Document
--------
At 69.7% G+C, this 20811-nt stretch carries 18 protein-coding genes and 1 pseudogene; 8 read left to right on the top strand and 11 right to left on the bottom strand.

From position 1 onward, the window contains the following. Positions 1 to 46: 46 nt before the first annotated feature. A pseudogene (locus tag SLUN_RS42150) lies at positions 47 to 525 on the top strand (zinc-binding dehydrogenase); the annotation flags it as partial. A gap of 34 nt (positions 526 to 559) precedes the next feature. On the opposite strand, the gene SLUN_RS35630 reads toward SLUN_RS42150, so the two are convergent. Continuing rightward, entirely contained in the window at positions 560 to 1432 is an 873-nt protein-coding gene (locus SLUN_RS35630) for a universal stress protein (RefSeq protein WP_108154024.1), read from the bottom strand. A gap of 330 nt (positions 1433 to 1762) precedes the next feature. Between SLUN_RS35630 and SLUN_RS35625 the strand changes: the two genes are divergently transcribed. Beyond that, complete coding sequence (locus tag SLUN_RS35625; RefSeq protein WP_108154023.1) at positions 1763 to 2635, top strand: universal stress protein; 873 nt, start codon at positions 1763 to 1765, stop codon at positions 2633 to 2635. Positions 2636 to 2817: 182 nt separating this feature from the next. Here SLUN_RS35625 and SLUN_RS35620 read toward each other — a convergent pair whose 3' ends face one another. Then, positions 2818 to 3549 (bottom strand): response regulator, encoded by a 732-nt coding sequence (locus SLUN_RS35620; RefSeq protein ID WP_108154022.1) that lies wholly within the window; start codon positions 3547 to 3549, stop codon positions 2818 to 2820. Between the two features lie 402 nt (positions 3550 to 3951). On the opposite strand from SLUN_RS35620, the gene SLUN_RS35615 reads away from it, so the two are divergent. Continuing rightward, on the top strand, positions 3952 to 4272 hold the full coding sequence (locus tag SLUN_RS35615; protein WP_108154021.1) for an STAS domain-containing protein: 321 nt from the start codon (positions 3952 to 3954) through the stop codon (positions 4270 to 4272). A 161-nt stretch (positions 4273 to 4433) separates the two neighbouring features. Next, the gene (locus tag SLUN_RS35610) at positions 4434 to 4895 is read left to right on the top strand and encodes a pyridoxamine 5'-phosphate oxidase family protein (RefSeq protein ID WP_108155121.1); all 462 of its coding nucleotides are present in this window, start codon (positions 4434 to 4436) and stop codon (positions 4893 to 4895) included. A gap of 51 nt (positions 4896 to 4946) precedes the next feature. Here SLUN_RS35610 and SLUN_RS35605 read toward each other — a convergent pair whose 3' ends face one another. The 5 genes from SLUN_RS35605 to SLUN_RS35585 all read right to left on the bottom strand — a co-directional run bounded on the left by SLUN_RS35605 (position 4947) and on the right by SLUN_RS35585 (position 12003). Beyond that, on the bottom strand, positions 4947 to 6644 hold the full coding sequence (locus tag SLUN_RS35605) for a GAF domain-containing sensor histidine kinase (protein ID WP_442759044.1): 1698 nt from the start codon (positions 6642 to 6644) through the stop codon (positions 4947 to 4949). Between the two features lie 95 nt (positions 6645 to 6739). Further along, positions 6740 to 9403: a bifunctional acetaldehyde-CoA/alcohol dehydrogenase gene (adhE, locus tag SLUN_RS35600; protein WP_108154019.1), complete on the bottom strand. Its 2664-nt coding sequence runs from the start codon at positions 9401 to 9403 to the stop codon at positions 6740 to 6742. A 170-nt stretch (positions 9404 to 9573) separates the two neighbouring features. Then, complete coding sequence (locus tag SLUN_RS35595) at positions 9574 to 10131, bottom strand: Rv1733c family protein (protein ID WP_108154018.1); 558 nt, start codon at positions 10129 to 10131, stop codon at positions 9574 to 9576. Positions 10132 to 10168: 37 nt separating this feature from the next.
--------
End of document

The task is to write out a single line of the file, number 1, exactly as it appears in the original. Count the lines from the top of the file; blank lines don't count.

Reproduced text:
At 69.7% G+C, this 20811-nt stretch carries 18 protein-coding genes and 1 pseudogene; 8 read left to right on the top strand and 11 right to left on the bottom strand.